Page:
bitchplanet1-2-05769What hurts the most is that Marian believes it’s her fault for not being compliant to her husband’s desires. It has nothing to do with what she wants or desires. We get a sense of how Marian would fall into this mire of self-esteem in the opening pages as the voice over artist rushes through an unknown city to her job. In the background are advertisements encouraging women to “Eat Less, Poop More” so there’s “Less of You to Love”, “Buy This. It Will Fix You”, and most blatantly “You’re Fat”. All of these ads are aimed at women, drowning them in expectations to be thin and beautiful, devaluing them through body shaming and not-so-subliminal messages. When the voice over gal gets to work, her job is to pose as the voice of a history teacher with the intention of using the recording to play while the Non-Compliants (NCs) are asleep in transit. It’s revisionist history used to indoctrinate these women into the compliant way of thinking.

The religious connotations in Bitch Planet #1 bring to mind Margaret Atwood’s The Handmaid’s Tale in which Judeo-Christian fundamentalism is used to justify and enforce class systems and sexual practices, placing women in the lower classes by virtue of being women. As the “history teacher” speaks, we’re given the “In the beginning…” opening that immediately frames this society within a religious context. Mother Earth is no more. Instead, Space is now the Mother and Earth the Father. The women en route to Bitch Planet are being expelled by their “Father” because of their trespasses of gluttony, pride, weakness, and wickedness, sins revised to specifically speak to gender. They’re beyond correction and so are cast out into the “loving embrace of the Mother”, which further reinforces the idea of women as outsiders. Father Planet is where society thrives, but Mother Space is where the cancers on society go. Their nakedness during transport and upon arrival further shames them as they’re watched over by male security techs and “guarded” by men in masks without discernible features. It’s voyeuristic and uncomfortable, which is indicative of how women feel under the scrutiny of men.

Furthermore, the issue of race isn’t specifically stated, but can be viewed through most of the issue. Marian is the only character referred to as the “white girl” while the rest of the prison is predominantly occupied by black women, which is on point according to Danielle Henderson who states in the back matter that “African American women are three times more likely to be incarcerated than white women, and most often for offenses related to men”. The diversity of the cast, as well as the final BP02twist are done explicitly to show the disproportionate population of women of color who visually represent non-compliance.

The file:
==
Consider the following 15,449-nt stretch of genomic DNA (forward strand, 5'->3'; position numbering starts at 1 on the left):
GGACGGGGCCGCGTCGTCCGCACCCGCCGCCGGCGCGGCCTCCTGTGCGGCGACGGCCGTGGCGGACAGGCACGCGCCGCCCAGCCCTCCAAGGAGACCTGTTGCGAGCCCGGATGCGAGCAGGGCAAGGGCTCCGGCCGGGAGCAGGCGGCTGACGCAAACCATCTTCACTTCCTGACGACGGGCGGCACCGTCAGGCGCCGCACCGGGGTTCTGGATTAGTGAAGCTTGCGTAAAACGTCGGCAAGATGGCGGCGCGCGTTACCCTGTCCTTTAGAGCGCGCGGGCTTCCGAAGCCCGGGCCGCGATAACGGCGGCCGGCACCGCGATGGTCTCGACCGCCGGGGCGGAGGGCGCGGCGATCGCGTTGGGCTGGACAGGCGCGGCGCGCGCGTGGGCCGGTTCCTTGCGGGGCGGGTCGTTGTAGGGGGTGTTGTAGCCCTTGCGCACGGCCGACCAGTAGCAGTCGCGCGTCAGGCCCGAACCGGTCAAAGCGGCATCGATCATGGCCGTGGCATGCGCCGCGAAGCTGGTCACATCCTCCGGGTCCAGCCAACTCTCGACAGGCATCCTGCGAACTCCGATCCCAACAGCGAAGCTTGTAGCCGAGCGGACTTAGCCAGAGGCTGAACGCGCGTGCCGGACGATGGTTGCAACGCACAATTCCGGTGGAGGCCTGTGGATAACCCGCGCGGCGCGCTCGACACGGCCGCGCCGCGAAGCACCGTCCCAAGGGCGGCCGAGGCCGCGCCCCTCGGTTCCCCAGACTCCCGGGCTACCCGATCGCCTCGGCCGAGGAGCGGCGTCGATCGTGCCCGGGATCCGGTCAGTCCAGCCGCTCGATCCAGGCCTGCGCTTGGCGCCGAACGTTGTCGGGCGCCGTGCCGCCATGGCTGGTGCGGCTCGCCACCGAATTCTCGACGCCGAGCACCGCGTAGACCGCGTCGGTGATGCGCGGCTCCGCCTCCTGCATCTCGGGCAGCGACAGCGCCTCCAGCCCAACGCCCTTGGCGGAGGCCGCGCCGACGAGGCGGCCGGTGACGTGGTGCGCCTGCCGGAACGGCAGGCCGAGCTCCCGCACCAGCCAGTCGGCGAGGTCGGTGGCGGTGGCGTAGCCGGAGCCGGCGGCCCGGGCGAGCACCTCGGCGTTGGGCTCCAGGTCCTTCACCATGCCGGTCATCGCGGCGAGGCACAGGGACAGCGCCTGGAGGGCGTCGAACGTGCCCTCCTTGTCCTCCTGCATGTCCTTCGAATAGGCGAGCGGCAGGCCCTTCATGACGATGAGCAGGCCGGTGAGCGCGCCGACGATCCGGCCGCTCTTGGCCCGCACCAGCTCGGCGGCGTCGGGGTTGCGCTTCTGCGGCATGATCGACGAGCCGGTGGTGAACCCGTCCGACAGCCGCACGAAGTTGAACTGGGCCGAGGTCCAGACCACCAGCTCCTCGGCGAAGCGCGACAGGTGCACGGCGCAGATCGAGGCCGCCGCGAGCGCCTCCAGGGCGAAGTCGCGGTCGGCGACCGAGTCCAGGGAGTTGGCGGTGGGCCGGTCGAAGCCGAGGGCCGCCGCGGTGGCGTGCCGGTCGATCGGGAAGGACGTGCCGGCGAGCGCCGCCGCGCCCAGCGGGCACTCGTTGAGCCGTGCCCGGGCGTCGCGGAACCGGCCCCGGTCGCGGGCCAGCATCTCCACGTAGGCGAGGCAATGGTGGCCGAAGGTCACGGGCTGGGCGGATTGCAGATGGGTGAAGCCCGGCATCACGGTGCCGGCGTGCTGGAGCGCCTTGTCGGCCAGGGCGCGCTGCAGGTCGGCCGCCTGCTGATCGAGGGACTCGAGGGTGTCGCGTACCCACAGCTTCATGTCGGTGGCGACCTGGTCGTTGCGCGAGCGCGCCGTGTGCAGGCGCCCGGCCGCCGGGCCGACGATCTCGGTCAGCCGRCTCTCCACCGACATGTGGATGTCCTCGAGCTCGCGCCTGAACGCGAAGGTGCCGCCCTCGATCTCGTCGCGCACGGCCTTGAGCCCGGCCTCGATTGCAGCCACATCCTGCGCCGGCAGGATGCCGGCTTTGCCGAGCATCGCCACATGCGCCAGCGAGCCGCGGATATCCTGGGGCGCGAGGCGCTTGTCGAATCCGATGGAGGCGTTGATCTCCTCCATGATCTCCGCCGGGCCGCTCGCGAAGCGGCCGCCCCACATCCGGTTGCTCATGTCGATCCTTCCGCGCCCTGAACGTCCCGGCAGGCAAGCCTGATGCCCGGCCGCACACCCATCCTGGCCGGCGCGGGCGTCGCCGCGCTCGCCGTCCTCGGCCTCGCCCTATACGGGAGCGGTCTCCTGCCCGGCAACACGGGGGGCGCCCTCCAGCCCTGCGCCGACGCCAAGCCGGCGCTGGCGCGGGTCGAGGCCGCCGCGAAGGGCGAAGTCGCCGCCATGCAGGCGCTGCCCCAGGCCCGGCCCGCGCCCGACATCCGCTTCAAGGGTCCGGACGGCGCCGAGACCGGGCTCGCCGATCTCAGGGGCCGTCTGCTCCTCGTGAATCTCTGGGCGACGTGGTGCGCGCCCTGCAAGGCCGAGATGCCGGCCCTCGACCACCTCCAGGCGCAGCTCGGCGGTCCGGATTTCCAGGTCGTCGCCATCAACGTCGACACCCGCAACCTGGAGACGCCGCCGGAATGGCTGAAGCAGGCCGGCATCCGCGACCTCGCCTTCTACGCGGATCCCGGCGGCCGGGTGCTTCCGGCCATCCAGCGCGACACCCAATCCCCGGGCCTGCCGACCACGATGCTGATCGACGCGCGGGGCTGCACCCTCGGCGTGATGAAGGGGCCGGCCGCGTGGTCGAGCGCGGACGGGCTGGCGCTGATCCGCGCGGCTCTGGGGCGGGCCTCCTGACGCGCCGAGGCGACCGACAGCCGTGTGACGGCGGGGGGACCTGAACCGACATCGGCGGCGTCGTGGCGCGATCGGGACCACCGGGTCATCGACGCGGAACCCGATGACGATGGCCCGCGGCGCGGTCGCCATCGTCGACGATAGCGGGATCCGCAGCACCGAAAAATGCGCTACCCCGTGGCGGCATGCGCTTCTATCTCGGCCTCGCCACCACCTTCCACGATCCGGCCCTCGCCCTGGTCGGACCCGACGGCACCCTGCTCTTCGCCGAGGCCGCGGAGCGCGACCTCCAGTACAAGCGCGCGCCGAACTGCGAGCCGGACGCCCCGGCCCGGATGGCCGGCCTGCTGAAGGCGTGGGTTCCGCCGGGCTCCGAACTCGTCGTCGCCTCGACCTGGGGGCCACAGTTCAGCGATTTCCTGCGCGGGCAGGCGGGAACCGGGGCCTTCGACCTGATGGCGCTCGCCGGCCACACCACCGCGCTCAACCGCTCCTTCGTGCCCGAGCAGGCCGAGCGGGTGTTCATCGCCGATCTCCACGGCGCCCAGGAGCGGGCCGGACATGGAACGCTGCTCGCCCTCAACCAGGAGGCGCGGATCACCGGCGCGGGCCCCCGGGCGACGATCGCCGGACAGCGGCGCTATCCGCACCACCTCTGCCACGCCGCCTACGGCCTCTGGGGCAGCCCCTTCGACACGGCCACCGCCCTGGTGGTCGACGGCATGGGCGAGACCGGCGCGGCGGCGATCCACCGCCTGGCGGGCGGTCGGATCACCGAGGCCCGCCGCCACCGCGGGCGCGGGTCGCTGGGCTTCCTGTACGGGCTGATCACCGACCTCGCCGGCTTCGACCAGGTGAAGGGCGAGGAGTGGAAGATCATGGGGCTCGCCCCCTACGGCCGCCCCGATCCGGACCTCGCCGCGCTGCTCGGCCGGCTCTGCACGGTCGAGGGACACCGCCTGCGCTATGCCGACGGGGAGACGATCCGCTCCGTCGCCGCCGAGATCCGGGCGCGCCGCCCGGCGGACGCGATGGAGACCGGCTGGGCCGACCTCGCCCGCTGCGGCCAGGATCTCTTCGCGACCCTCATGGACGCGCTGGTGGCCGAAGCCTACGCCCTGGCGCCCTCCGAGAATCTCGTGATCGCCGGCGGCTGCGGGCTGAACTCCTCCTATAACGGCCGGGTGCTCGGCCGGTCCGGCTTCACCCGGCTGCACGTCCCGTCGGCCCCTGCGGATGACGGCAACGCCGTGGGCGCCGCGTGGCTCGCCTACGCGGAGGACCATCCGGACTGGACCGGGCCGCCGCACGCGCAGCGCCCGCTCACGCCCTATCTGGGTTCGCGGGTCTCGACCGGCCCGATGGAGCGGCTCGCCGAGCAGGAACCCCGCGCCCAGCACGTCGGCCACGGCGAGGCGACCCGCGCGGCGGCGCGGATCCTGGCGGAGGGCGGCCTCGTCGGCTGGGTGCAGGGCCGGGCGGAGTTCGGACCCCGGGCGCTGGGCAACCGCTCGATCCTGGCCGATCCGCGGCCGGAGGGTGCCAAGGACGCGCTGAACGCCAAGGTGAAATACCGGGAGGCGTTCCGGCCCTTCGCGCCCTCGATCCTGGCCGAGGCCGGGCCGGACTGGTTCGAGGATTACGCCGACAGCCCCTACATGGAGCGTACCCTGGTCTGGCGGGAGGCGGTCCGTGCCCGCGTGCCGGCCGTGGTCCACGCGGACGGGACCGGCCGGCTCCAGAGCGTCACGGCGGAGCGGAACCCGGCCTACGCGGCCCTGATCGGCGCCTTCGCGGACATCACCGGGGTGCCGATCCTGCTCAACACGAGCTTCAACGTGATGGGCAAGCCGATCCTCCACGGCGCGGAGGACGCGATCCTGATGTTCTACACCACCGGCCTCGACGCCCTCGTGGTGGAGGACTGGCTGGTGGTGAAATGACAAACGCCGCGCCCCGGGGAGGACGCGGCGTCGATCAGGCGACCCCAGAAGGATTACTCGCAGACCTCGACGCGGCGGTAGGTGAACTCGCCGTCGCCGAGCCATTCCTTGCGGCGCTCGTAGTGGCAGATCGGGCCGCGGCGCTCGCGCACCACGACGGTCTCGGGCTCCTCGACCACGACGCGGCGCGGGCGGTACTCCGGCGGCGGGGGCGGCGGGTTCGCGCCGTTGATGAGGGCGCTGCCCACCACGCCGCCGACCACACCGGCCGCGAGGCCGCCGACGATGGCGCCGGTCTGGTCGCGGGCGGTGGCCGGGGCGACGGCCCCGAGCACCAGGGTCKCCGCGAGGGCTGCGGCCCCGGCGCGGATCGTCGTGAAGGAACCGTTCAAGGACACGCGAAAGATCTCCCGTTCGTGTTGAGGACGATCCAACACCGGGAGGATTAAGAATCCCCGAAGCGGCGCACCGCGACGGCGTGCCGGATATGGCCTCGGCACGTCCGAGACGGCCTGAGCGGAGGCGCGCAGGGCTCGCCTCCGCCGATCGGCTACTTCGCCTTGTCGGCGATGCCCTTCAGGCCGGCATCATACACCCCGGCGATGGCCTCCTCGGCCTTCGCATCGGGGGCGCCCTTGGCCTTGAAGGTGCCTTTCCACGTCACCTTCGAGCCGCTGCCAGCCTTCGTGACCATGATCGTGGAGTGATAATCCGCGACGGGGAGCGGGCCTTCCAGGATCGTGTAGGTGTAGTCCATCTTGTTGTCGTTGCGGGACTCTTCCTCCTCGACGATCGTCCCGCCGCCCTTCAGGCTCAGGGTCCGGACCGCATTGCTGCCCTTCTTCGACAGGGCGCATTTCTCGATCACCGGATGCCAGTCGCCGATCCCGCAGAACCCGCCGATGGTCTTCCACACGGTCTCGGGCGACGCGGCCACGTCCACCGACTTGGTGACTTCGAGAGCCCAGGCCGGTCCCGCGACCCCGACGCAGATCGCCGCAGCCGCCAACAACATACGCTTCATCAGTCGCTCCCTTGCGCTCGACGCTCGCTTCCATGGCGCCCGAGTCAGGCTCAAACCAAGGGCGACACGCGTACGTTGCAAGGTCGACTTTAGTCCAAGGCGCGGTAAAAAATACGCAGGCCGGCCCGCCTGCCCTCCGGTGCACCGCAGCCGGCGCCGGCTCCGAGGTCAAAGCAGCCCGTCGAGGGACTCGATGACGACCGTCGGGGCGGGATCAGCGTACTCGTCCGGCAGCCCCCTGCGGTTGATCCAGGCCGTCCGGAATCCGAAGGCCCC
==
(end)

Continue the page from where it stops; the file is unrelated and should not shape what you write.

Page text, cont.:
Bitch Planet‘s timing couldn’t be more perfect in regards to race and gender issues that are still at the forefront of women’s rights and representation in the media. Kelly Sue DeConnick and Valentine De Landro (whose art is amazing, by the way) have hit the ground running with their unapologetic look at society and women through the lens of science-fiction. This is not a subtle book by any means. Its message is loud and clear from cover to cover, ready to hit you over the head in a way that would make Penny Rolle grin with delight.

Oh yeah, baby, it’s a good time to be a comic book movie fan! Only two weeks after Warner Bros. announced their DC Cinematic Universe through 2020, Marvel decided to roll out the entire Phase 3 of their cinematic universe during the “Marvel Event”. Hyperbole aside, this was definitely a showcase that genuinely surprised fans of the Marvel movies. Though we’ve already had several casting and movie rumors made, debunked, and confirmed, it’s fantastic to see that we can still be blown away by the scope, scale, and ambition of a universe that continues to expand.

So here’s what the timeline looks like:

Marvel timeline

 

 

But let’s break it down a little more since there are a few corrections to be made.

 

Captain America: Serpent Society Civil War – May 6, 2016Civil War